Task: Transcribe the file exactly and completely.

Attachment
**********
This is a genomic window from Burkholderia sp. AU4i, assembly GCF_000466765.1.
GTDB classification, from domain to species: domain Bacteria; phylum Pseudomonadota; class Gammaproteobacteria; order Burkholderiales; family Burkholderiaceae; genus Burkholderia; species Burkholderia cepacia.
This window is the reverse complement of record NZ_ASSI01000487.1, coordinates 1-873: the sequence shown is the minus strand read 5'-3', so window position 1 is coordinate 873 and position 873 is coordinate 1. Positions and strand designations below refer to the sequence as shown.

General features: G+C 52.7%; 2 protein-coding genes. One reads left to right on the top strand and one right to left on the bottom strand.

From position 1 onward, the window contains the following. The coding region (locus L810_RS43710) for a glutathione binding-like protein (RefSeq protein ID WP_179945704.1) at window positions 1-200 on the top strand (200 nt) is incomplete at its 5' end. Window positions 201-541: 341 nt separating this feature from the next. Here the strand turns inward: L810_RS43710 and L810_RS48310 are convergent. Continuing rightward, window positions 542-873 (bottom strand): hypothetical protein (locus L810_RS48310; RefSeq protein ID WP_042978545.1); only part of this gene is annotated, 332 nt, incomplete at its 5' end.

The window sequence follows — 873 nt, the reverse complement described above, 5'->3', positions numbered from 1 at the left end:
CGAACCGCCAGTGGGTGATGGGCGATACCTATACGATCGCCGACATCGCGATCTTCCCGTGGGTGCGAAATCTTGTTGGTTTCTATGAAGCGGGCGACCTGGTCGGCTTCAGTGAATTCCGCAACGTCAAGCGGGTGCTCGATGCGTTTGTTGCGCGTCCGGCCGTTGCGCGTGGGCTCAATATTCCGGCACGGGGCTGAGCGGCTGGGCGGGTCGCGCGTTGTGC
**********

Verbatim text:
This is a genomic window from Burkholderia sp. AU4i, assembly GCF_000466765.1.
GTDB classification, from domain to species: domain Bacteria; phylum Pseudomonadota; class Gammaproteobacteria; order Burkholderiales; family Burkholderiaceae; genus Burkholderia; species Burkholderia cepacia.
This window is the reverse complement of record NZ_ASSI01000487.1, coordinates 1-873: the sequence shown is the minus strand read 5'-3', so window position 1 is coordinate 873 and position 873 is coordinate 1. Positions and strand designations below refer to the sequence as shown.

General features: G+C 52.7%; 2 protein-coding genes. One reads left to right on the top strand and one right to left on the bottom strand.

From position 1 onward, the window contains the following. The coding region (locus L810_RS43710) for a glutathione binding-like protein (RefSeq protein ID WP_179945704.1) at window positions 1-200 on the top strand (200 nt) is incomplete at its 5' end. Window positions 201-541: 341 nt separating this feature from the next. Here the strand turns inward: L810_RS43710 and L810_RS48310 are convergent. Continuing rightward, window positions 542-873 (bottom strand): hypothetical protein (locus L810_RS48310; RefSeq protein ID WP_042978545.1); only part of this gene is annotated, 332 nt, incomplete at its 5' end.

The window sequence follows — 873 nt, the reverse complement described above, 5'->3', positions numbered from 1 at the left end:
CGAACCGCCAGTGGGTGATGGGCGATACCTATACGATCGCCGACATCGCGATCTTCCCGTGGGTGCGAAATCTTGTTGGTTTCTATGAAGCGGGCGACCTGGTCGGCTTCAGTGAATTCCGCAACGTCAAGCGGGTGCTCGATGCGTTTGTTGCGCGTCCGGCCGTTGCGCGTGGGCTCAATATTCCGGCACGGGGCTGAGCGGCTGGGCGGGTCGCGCGTTGTGC